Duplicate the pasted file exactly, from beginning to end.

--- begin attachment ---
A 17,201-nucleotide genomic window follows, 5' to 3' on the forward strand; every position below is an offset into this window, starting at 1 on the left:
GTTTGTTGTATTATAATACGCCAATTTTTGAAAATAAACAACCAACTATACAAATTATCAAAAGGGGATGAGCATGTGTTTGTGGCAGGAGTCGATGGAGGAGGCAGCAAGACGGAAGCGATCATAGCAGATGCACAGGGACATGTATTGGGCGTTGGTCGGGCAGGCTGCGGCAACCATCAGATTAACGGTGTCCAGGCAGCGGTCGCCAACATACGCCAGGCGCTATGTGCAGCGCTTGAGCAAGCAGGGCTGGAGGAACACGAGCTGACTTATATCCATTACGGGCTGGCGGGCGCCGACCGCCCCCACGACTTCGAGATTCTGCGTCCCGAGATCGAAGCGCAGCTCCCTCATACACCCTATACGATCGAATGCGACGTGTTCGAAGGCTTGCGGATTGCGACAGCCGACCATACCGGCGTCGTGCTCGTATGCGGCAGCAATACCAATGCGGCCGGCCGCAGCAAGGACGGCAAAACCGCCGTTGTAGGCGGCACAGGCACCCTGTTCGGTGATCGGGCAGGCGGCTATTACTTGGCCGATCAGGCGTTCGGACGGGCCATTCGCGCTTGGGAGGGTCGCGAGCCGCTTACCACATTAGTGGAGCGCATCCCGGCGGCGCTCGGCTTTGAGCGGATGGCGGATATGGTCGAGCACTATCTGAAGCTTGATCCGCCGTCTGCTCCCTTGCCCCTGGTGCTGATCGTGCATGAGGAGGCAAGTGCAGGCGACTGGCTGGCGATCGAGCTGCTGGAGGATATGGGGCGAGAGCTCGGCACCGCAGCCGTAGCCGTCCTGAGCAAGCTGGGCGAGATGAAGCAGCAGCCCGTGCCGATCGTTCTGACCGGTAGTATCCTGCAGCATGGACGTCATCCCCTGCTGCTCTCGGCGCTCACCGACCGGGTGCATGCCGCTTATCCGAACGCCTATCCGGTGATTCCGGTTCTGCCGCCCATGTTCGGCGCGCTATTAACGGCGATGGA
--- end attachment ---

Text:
A 17,201-nucleotide genomic window follows, 5' to 3' on the forward strand; every position below is an offset into this window, starting at 1 on the left:
GTTTGTTGTATTATAATACGCCAATTTTTGAAAATAAACAACCAACTATACAAATTATCAAAAGGGGATGAGCATGTGTTTGTGGCAGGAGTCGATGGAGGAGGCAGCAAGACGGAAGCGATCATAGCAGATGCACAGGGACATGTATTGGGCGTTGGTCGGGCAGGCTGCGGCAACCATCAGATTAACGGTGTCCAGGCAGCGGTCGCCAACATACGCCAGGCGCTATGTGCAGCGCTTGAGCAAGCAGGGCTGGAGGAACACGAGCTGACTTATATCCATTACGGGCTGGCGGGCGCCGACCGCCCCCACGACTTCGAGATTCTGCGTCCCGAGATCGAAGCGCAGCTCCCTCATACACCCTATACGATCGAATGCGACGTGTTCGAAGGCTTGCGGATTGCGACAGCCGACCATACCGGCGTCGTGCTCGTATGCGGCAGCAATACCAATGCGGCCGGCCGCAGCAAGGACGGCAAAACCGCCGTTGTAGGCGGCACAGGCACCCTGTTCGGTGATCGGGCAGGCGGCTATTACTTGGCCGATCAGGCGTTCGGACGGGCCATTCGCGCTTGGGAGGGTCGCGAGCCGCTTACCACATTAGTGGAGCGCATCCCGGCGGCGCTCGGCTTTGAGCGGATGGCGGATATGGTCGAGCACTATCTGAAGCTTGATCCGCCGTCTGCTCCCTTGCCCCTGGTGCTGATCGTGCATGAGGAGGCAAGTGCAGGCGACTGGCTGGCGATCGAGCTGCTGGAGGATATGGGGCGAGAGCTCGGCACCGCAGCCGTAGCCGTCCTGAGCAAGCTGGGCGAGATGAAGCAGCAGCCCGTGCCGATCGTTCTGACCGGTAGTATCCTGCAGCATGGACGTCATCCCCTGCTGCTCTCGGCGCTCACCGACCGGGTGCATGCCGCTTATCCGAACGCCTATCCGGTGATTCCGGTTCTGCCGCCCATGTTCGGCGCGCTATTAACGGCGATGGA